Later, it would be clear that in the 1960s Rahner was passing quietly into the third stage of his theology. First, there had been the analysis of the believer in light of modern philosophies; then came the theology of God's self-communication present existentially to each man and woman in various modes beyond the electric company of laws and forces.... History now held an important role: the history of salvation beginning for tens of millions of people long before Abraham, of human religions, the history that held a climax in Christ, of the church's forms and ideas. Rahner's theology was moving beyond ecclesiastical difficulties to Christian dialogue with European atheism and Marxism, and then to an even wider "ecumenical" horizon of the world religions, the great issue of the coming centuries. "Contemporary theology must be theology of a world-church.... The plausibility of Christianity for other cultures can no longer be grounded in the superiority of Europe and the West. We must come to a Christianity that has genuinely achieved an inner and essential synthesis with other cultures. There are signs that this is beginning to happen."
Rahner helped me see that the challenges facing Catholicism were much greater than simply absorbing some insights of the Protestant reformers or understanding the trendy terminologies of Tillich or Bultmann. Catholicism had its own history, very broad and very old, and those riches repressed should emerge. The challenge was no longer Protestantism but modernity, and its opportunity lay not in Aristotle's metaphysics and neo-Gothic buildings but in science, person, and worldwide humanity struggling to become aware and free. Above all, he showed how the salvation of a generous God found a positive, visible climax in Jesus, but was not withheld from the hundreds of millions who existed before Plato and Isaiah, or who prayed at a Muslim or Hindu shrine.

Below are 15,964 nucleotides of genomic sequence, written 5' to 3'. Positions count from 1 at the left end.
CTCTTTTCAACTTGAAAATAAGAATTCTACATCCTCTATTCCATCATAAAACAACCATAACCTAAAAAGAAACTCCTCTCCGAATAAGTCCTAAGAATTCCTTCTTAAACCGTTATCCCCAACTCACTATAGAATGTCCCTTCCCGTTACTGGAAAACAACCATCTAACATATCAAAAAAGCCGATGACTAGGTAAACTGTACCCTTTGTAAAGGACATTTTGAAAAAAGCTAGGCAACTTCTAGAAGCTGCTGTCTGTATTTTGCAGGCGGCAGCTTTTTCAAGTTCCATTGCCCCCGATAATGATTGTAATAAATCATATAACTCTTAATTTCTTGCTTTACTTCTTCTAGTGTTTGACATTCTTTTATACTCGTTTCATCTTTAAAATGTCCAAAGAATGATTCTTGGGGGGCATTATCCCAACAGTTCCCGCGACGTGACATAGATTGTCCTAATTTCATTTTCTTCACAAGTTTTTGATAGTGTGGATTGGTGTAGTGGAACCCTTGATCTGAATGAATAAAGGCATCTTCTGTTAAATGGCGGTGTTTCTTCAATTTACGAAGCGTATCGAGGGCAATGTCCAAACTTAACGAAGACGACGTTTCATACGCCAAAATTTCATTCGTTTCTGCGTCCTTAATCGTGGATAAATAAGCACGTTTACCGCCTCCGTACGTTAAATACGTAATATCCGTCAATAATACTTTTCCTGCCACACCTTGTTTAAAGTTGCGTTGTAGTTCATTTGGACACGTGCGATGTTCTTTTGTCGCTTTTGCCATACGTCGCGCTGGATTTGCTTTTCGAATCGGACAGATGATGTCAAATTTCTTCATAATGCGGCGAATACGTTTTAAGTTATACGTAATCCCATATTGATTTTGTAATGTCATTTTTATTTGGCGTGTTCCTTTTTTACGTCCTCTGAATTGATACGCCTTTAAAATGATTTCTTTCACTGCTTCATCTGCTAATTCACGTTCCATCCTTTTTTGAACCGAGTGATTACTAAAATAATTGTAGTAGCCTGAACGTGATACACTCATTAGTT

In Munich, I did not think about whether Rahner was influencing me (in 1965, in Munich, there were doctoral students who had no interest in Rahner). A great thinker does not have an endless string of new ideas but only a few insights, insights, however, appearing in a kind of code. If the thinker is great, if the ideas are rich and liberating, the teacher's words illumine life. Rahner's lectures and publications held no radical statements about Jesus or the papacy; they were inevitably about something beneath the many things and ideas of Christianity, something implicit, elusive, and luminous, something about the real presence of God in history.– Thomas F. O'Meara, O.P., A Theologian's Journey, pp. 244-45.
Theological Notebook: O'Meara on Rahner
And again: MICHAELMAS! A perfunctory notice of the feast day, while still not really returned to journaling, but I'm nothing if not…
What I've Been Reading Reading List 2014-2015 School Year: I get asked about this every so often, and I'm always willing to recommend a good…
Once again: MICHAELMAS! So I'm still reluctant to let go of this journal, despite the number that the newer Russian owners did on it…